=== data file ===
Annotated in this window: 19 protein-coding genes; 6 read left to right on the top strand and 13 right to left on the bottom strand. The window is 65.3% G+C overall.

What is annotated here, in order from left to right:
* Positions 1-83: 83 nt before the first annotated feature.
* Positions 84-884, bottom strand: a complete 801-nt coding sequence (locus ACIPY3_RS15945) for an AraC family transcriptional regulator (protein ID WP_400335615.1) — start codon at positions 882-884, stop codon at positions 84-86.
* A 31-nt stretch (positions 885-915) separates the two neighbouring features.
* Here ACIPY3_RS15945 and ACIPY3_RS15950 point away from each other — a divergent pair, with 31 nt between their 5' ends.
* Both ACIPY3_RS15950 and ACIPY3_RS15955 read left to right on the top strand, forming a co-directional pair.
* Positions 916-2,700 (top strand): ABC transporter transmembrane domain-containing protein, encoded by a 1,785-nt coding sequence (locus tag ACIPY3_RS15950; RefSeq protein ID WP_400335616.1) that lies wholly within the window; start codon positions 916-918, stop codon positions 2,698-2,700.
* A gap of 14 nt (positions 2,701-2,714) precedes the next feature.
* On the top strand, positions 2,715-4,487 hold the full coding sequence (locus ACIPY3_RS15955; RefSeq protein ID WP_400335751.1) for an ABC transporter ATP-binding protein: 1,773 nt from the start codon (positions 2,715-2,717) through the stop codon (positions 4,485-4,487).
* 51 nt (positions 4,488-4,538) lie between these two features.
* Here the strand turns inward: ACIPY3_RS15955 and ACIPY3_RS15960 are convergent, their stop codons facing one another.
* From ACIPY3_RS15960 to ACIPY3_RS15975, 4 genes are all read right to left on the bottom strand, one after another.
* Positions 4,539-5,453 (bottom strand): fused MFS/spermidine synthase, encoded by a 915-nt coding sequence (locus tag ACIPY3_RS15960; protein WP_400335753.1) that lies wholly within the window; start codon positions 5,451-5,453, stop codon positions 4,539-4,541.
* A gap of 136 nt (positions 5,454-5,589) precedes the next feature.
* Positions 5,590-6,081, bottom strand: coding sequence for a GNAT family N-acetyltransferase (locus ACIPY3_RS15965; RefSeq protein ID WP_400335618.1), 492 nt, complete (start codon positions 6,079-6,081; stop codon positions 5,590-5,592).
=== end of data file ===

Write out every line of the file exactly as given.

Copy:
Annotated in this window: 19 protein-coding genes; 6 read left to right on the top strand and 13 right to left on the bottom strand. The window is 65.3% G+C overall.

What is annotated here, in order from left to right:
* Positions 1-83: 83 nt before the first annotated feature.
* Positions 84-884, bottom strand: a complete 801-nt coding sequence (locus ACIPY3_RS15945) for an AraC family transcriptional regulator (protein ID WP_400335615.1) — start codon at positions 882-884, stop codon at positions 84-86.
* A 31-nt stretch (positions 885-915) separates the two neighbouring features.
* Here ACIPY3_RS15945 and ACIPY3_RS15950 point away from each other — a divergent pair, with 31 nt between their 5' ends.
* Both ACIPY3_RS15950 and ACIPY3_RS15955 read left to right on the top strand, forming a co-directional pair.
* Positions 916-2,700 (top strand): ABC transporter transmembrane domain-containing protein, encoded by a 1,785-nt coding sequence (locus tag ACIPY3_RS15950; RefSeq protein ID WP_400335616.1) that lies wholly within the window; start codon positions 916-918, stop codon positions 2,698-2,700.
* A gap of 14 nt (positions 2,701-2,714) precedes the next feature.
* On the top strand, positions 2,715-4,487 hold the full coding sequence (locus ACIPY3_RS15955; RefSeq protein ID WP_400335751.1) for an ABC transporter ATP-binding protein: 1,773 nt from the start codon (positions 2,715-2,717) through the stop codon (positions 4,485-4,487).
* 51 nt (positions 4,488-4,538) lie between these two features.
* Here the strand turns inward: ACIPY3_RS15955 and ACIPY3_RS15960 are convergent, their stop codons facing one another.
* From ACIPY3_RS15960 to ACIPY3_RS15975, 4 genes are all read right to left on the bottom strand, one after another.
* Positions 4,539-5,453 (bottom strand): fused MFS/spermidine synthase, encoded by a 915-nt coding sequence (locus tag ACIPY3_RS15960; protein WP_400335753.1) that lies wholly within the window; start codon positions 5,451-5,453, stop codon positions 4,539-4,541.
* A gap of 136 nt (positions 5,454-5,589) precedes the next feature.
* Positions 5,590-6,081, bottom strand: coding sequence for a GNAT family N-acetyltransferase (locus ACIPY3_RS15965; RefSeq protein ID WP_400335618.1), 492 nt, complete (start codon positions 6,079-6,081; stop codon positions 5,590-5,592).